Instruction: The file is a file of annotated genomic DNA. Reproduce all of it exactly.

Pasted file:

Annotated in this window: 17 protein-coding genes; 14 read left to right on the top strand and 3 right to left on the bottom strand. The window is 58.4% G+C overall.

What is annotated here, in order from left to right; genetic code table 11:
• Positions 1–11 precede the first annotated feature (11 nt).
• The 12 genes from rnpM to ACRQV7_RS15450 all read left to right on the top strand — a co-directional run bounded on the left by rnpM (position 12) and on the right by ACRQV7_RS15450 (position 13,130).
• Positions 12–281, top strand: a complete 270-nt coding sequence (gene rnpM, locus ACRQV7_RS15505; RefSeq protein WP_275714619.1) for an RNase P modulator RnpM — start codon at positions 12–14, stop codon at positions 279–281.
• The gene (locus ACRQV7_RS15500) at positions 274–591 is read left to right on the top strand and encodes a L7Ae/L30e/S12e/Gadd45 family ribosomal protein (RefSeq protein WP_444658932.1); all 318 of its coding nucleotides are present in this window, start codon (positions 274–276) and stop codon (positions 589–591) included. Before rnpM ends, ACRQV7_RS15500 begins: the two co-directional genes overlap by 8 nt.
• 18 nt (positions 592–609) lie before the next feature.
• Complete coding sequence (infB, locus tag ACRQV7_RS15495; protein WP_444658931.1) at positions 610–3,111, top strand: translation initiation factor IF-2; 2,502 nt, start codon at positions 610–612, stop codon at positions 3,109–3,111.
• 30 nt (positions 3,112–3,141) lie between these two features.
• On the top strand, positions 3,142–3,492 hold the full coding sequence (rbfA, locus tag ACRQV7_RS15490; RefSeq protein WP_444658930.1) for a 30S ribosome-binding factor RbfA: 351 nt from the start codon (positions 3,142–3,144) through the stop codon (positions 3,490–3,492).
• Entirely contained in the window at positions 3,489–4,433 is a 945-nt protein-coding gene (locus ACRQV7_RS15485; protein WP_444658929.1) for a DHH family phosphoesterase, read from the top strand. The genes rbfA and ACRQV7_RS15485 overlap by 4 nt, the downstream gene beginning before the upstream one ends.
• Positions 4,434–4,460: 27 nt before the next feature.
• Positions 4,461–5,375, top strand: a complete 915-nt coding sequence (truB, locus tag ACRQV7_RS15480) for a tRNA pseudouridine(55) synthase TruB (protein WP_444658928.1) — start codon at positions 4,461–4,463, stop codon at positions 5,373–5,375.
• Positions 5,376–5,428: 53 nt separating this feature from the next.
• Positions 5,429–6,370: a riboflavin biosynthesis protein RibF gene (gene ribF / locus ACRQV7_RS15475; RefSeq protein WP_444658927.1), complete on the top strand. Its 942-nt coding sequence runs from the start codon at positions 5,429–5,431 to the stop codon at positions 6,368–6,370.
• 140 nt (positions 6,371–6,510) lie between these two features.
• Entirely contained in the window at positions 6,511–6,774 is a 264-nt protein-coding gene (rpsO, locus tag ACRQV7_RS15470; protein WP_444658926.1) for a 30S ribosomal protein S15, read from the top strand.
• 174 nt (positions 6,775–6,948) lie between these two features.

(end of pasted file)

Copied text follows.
Annotated in this window: 17 protein-coding genes; 14 read left to right on the top strand and 3 right to left on the bottom strand. The window is 58.4% G+C overall.

What is annotated here, in order from left to right; genetic code table 11:
• Positions 1–11 precede the first annotated feature (11 nt).
• The 12 genes from rnpM to ACRQV7_RS15450 all read left to right on the top strand — a co-directional run bounded on the left by rnpM (position 12) and on the right by ACRQV7_RS15450 (position 13,130).
• Positions 12–281, top strand: a complete 270-nt coding sequence (gene rnpM, locus ACRQV7_RS15505; RefSeq protein WP_275714619.1) for an RNase P modulator RnpM — start codon at positions 12–14, stop codon at positions 279–281.
• The gene (locus ACRQV7_RS15500) at positions 274–591 is read left to right on the top strand and encodes a L7Ae/L30e/S12e/Gadd45 family ribosomal protein (RefSeq protein WP_444658932.1); all 318 of its coding nucleotides are present in this window, start codon (positions 274–276) and stop codon (positions 589–591) included. Before rnpM ends, ACRQV7_RS15500 begins: the two co-directional genes overlap by 8 nt.
• 18 nt (positions 592–609) lie before the next feature.
• Complete coding sequence (infB, locus tag ACRQV7_RS15495; protein WP_444658931.1) at positions 610–3,111, top strand: translation initiation factor IF-2; 2,502 nt, start codon at positions 610–612, stop codon at positions 3,109–3,111.
• 30 nt (positions 3,112–3,141) lie between these two features.
• On the top strand, positions 3,142–3,492 hold the full coding sequence (rbfA, locus tag ACRQV7_RS15490; RefSeq protein WP_444658930.1) for a 30S ribosome-binding factor RbfA: 351 nt from the start codon (positions 3,142–3,144) through the stop codon (positions 3,490–3,492).
• Entirely contained in the window at positions 3,489–4,433 is a 945-nt protein-coding gene (locus ACRQV7_RS15485; protein WP_444658929.1) for a DHH family phosphoesterase, read from the top strand. The genes rbfA and ACRQV7_RS15485 overlap by 4 nt, the downstream gene beginning before the upstream one ends.
• Positions 4,434–4,460: 27 nt before the next feature.
• Positions 4,461–5,375, top strand: a complete 915-nt coding sequence (truB, locus tag ACRQV7_RS15480) for a tRNA pseudouridine(55) synthase TruB (protein WP_444658928.1) — start codon at positions 4,461–4,463, stop codon at positions 5,373–5,375.
• Positions 5,376–5,428: 53 nt separating this feature from the next.
• Positions 5,429–6,370: a riboflavin biosynthesis protein RibF gene (gene ribF / locus ACRQV7_RS15475; RefSeq protein WP_444658927.1), complete on the top strand. Its 942-nt coding sequence runs from the start codon at positions 5,429–5,431 to the stop codon at positions 6,368–6,370.
• 140 nt (positions 6,371–6,510) lie between these two features.
• Entirely contained in the window at positions 6,511–6,774 is a 264-nt protein-coding gene (rpsO, locus tag ACRQV7_RS15470; protein WP_444658926.1) for a 30S ribosomal protein S15, read from the top strand.
• 174 nt (positions 6,775–6,948) lie between these two features.